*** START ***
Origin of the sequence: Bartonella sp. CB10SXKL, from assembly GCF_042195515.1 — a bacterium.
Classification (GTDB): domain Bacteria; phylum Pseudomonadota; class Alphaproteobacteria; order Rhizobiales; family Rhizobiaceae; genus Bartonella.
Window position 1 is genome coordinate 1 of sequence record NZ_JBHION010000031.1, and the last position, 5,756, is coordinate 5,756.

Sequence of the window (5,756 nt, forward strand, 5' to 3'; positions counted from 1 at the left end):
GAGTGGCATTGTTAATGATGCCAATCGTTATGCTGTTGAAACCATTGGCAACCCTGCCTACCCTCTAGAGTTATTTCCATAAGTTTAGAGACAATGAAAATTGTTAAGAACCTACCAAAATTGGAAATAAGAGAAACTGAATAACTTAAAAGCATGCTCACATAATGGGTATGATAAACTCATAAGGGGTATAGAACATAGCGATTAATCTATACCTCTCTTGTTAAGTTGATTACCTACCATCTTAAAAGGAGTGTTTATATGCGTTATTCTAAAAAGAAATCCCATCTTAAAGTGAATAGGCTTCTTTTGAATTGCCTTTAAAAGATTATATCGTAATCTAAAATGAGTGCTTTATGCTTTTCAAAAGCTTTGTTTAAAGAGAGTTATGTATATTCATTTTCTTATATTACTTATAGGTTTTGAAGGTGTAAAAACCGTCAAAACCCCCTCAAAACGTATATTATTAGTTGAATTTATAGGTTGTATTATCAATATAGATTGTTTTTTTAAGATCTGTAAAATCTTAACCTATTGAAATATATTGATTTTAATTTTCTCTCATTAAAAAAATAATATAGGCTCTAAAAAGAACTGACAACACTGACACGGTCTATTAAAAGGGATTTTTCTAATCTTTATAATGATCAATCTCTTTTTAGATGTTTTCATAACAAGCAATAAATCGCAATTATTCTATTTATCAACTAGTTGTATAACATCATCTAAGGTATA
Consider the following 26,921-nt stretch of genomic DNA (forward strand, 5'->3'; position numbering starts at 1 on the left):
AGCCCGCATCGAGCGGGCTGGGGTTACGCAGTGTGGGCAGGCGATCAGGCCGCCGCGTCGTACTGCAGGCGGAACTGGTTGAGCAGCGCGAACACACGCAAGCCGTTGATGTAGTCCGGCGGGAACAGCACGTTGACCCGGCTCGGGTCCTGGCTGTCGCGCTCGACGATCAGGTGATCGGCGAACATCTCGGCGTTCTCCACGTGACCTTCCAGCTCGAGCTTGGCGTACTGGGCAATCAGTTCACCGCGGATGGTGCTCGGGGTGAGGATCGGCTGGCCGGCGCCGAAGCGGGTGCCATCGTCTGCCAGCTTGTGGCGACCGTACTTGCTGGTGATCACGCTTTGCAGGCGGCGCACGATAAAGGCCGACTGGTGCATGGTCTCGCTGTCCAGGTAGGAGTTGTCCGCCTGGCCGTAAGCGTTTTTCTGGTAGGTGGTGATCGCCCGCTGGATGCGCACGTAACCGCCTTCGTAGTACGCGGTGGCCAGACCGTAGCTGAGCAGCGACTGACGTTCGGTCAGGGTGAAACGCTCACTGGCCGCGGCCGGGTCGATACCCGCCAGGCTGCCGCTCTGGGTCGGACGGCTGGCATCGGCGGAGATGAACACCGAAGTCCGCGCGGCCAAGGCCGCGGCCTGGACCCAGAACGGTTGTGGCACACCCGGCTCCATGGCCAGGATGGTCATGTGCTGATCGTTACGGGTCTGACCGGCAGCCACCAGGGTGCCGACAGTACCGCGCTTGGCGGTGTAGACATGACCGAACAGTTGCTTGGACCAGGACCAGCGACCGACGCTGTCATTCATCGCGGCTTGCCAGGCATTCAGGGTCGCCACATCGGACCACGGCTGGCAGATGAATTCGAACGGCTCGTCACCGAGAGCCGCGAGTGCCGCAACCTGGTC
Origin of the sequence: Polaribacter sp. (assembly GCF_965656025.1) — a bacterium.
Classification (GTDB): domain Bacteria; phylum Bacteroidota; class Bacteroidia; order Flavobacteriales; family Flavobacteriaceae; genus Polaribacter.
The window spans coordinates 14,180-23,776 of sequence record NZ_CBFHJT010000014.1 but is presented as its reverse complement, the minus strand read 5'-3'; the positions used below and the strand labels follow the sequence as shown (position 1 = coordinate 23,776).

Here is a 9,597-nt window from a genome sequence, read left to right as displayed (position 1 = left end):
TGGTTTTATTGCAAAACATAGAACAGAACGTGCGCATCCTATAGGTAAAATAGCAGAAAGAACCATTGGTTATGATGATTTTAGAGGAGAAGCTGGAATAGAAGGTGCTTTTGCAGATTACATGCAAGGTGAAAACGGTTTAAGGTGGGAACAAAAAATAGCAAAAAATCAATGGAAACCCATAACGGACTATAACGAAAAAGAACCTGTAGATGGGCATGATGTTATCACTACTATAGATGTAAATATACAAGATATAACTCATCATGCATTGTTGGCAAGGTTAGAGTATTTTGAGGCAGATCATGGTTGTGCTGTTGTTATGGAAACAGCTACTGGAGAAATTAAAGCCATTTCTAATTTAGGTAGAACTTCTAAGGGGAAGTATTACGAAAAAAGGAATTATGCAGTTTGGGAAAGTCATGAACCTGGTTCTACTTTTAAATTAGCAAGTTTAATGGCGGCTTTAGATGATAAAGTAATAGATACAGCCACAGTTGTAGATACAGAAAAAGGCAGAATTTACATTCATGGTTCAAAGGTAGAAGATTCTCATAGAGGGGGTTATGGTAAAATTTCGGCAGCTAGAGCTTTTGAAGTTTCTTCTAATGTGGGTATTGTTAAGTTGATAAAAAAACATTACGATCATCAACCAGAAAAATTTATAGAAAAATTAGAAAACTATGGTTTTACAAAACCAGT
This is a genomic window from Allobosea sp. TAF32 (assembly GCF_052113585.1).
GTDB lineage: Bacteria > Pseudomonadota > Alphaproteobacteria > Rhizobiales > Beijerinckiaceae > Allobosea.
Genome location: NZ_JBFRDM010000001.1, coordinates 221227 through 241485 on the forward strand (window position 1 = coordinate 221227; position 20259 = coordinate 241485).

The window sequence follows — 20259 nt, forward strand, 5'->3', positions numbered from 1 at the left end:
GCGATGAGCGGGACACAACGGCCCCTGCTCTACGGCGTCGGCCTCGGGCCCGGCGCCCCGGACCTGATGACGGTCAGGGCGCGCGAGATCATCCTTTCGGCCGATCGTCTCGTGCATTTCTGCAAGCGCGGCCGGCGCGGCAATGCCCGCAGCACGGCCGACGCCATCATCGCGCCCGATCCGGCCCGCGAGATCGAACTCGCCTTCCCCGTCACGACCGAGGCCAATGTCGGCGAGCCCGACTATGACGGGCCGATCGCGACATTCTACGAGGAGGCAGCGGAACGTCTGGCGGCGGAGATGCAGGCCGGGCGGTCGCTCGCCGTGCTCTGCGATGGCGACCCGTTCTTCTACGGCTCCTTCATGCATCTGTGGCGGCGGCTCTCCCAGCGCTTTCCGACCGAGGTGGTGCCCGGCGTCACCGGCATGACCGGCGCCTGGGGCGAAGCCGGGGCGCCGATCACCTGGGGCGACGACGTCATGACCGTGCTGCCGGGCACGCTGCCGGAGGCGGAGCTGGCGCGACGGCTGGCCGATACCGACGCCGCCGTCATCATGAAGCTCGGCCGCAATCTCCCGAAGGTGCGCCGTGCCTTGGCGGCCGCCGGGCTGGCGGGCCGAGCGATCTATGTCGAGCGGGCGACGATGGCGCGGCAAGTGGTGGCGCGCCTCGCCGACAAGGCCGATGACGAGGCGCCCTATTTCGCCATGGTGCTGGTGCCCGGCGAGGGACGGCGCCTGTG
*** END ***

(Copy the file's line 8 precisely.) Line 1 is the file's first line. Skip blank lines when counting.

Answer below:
Origin of the sequence: Polaribacter sp. (assembly GCF_965656025.1) — a bacterium.